While utilities claim hydropower displaces coal, critics can say that every additional kilowatt of  [redundant] power simply postpones the ultimate necessity of addressing inefficiency and energy addiction.

The final assumption undergirding the argument for more exports of Canadian hydropower is that hydro is clean. Jacob Irving, who heads the Canadian Hydropower Association, said, “When people refer to [hydro] as clean, it’s in the context of air emissions.” But often utilities use the term “clean” categorically, without caveat or qualification.  This is misleading. Just because dams do not have carbon-spewing smokestacks does not make them clean. A dam is not an environmental improvement or favor to a watershed, as the assertions of cleanliness almost suggests.

Canadian dams permanently flood forest lands, negatively impact water quality and disturb the fragile ecological balance of highly productive riparian zones. The ecological decline they cause is ongoing and cumulative. Tony Maas, who works for the Canadian branch of the World Wildlife Fund (WWF), said the natural fluctuations in water levels are the “master variable in organizing a river ecosystem,” giving key “cues” to other species. Dams destroy the ecology of river systems by changing the volume, quality and timing of water flows downstream. The evidence of this is visible in dammed Canadian rivers, as it is in the hundreds of millions of dollars paid to mitigate and compensate for damages caused by dams. Manitoba Hydro alone has spent over C$700 million to address damages from its "clean" hydro projects.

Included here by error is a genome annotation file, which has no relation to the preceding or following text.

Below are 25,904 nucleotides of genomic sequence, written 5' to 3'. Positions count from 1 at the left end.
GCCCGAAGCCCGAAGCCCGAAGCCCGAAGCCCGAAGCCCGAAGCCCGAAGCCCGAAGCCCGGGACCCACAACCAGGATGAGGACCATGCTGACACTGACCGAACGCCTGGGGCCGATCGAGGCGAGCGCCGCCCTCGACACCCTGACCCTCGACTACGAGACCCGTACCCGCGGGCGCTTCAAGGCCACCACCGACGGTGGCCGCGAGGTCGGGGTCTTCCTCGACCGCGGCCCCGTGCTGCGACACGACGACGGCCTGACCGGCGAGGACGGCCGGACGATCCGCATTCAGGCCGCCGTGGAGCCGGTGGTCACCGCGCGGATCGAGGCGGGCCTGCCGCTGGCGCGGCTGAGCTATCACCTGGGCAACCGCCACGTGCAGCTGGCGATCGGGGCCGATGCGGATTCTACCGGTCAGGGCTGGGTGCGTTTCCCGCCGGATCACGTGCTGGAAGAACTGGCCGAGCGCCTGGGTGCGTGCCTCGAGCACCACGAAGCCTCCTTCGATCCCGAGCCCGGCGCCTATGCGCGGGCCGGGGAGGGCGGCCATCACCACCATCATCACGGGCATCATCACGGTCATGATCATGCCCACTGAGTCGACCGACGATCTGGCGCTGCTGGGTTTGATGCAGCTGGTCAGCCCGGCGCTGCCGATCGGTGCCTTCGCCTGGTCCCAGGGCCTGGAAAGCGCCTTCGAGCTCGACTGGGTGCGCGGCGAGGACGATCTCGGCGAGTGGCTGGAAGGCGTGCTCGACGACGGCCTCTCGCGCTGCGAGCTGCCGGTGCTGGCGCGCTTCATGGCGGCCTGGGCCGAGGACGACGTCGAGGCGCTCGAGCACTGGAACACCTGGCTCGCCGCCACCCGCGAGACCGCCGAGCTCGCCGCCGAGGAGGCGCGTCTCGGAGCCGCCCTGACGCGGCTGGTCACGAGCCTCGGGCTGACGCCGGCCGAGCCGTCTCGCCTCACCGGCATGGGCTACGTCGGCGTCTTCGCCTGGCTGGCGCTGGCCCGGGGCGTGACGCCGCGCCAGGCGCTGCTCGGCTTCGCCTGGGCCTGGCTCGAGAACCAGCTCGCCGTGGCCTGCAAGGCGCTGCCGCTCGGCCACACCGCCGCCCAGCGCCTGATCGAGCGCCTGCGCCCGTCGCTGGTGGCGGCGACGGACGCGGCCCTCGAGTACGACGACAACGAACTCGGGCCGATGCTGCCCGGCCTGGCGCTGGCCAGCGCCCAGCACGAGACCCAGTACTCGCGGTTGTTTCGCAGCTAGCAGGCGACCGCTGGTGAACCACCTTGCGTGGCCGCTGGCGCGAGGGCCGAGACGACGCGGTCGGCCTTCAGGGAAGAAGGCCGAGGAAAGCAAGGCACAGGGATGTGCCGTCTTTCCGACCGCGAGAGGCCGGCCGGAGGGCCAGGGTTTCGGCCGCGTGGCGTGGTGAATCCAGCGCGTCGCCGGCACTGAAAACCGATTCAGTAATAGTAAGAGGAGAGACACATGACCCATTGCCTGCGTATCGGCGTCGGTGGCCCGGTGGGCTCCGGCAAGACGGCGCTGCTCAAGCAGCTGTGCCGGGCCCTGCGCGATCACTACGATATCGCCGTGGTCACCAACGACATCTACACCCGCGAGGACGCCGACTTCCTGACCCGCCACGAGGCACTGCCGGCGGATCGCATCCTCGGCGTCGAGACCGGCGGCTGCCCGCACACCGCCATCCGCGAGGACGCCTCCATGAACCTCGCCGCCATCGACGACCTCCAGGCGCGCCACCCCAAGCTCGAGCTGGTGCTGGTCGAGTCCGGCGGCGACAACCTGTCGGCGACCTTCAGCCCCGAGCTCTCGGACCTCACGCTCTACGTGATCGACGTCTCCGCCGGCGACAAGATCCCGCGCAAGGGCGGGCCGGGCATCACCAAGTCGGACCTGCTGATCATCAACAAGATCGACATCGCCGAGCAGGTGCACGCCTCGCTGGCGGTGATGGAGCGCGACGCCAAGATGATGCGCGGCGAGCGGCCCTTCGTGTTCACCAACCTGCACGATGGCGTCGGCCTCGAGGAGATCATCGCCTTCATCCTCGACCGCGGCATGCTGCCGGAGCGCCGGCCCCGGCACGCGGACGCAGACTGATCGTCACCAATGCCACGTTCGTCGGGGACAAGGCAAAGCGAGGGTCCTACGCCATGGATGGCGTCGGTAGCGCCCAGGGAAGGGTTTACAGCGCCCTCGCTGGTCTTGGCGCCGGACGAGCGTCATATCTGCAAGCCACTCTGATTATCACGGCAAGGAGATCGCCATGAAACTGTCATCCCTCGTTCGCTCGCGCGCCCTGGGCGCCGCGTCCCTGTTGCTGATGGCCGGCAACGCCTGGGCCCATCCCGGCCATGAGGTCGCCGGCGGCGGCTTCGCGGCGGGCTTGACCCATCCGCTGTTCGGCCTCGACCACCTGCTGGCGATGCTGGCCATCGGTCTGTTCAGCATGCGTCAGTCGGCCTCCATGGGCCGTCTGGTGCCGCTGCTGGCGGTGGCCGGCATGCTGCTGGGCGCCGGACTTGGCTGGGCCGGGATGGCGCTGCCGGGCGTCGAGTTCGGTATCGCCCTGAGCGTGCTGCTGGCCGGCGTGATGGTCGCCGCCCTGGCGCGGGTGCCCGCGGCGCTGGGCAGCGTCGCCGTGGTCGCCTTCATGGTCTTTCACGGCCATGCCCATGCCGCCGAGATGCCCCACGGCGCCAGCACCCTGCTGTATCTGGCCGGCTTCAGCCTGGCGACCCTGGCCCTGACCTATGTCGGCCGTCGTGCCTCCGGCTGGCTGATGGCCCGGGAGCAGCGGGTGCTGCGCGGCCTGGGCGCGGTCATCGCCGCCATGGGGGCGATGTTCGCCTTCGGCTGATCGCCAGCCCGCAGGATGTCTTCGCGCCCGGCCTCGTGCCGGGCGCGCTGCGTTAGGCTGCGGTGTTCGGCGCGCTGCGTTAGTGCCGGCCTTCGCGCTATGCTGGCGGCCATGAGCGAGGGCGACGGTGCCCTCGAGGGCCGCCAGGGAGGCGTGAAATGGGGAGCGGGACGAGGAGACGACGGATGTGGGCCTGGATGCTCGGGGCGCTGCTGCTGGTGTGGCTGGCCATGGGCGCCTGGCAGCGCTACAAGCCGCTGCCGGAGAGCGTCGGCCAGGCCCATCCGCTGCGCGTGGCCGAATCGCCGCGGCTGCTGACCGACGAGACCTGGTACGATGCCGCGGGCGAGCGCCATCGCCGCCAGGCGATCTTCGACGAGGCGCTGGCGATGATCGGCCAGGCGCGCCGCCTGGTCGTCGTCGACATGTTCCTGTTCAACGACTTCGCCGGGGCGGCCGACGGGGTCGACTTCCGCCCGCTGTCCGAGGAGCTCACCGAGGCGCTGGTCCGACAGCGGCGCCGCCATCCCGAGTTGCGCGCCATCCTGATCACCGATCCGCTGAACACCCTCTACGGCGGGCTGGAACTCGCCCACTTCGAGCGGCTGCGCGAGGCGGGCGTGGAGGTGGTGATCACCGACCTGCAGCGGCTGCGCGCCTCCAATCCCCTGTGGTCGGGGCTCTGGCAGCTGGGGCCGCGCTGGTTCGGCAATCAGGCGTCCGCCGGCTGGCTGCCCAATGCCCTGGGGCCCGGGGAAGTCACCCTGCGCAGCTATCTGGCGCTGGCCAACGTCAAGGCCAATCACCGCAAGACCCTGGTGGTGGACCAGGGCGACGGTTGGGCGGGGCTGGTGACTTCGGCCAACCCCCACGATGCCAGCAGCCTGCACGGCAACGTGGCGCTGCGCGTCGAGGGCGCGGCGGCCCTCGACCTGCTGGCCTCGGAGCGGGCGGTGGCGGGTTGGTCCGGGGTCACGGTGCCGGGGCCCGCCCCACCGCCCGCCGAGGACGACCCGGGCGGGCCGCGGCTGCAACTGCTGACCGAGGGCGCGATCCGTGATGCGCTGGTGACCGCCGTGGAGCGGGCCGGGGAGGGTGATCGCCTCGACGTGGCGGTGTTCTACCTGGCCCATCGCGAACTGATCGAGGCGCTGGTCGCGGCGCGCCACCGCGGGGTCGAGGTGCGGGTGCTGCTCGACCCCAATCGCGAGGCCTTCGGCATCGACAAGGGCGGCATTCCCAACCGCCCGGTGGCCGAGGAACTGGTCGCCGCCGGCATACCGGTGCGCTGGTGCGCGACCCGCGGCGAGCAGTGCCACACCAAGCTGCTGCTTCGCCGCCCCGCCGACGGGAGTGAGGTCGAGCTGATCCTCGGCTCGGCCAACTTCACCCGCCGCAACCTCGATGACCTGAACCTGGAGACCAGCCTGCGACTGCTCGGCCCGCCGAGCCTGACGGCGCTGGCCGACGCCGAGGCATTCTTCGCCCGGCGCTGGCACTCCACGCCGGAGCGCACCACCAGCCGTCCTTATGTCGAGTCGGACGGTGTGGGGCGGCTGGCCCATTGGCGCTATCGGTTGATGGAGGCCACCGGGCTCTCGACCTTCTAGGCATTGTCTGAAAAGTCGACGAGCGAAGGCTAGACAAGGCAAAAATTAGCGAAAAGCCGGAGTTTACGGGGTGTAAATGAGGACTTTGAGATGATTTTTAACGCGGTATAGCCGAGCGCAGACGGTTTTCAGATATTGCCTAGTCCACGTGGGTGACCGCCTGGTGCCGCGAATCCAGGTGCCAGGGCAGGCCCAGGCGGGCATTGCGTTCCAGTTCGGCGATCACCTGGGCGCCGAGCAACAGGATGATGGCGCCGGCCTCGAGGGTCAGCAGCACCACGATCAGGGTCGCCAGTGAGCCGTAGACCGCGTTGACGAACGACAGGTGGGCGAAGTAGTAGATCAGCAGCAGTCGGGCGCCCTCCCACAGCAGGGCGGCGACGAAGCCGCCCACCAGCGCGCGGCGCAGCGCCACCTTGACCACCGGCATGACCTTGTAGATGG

A 2011 report about Canada’s boreal forests by the Pew Environment Group considers both pros and cons of hydro. The report says that although hydropower projects are "comparatively low carbon emitters in comparison to many conventional energy sources," they cause "significant impacts to wildlife habitat, ecological processes and aboriginal communities."

The argument for hydropower as a climate solution tends to dodge these complex trade-offs, relying rather on over-simplified assumptions. In response to one of humanity's greatest challenges, the hydropower industry simply offers the revival of energy mega-projects first conceived of decades ago. While a case can be made for spending tens of billions of dollars to increase exports of hydropower from Canada to the U.S., the stronger case is for making conservation the dominant, immediate energy priority. That is the only way to ensure that Canada doesn’t become an enabler of a notoriously wasteful continent  that is fiddling while the planet burns.  

Will Braun works for the Interfaith Task Force on Northern Hydro Development in Winnipeg, Canada ( A version of this article first appeared in This Magazine.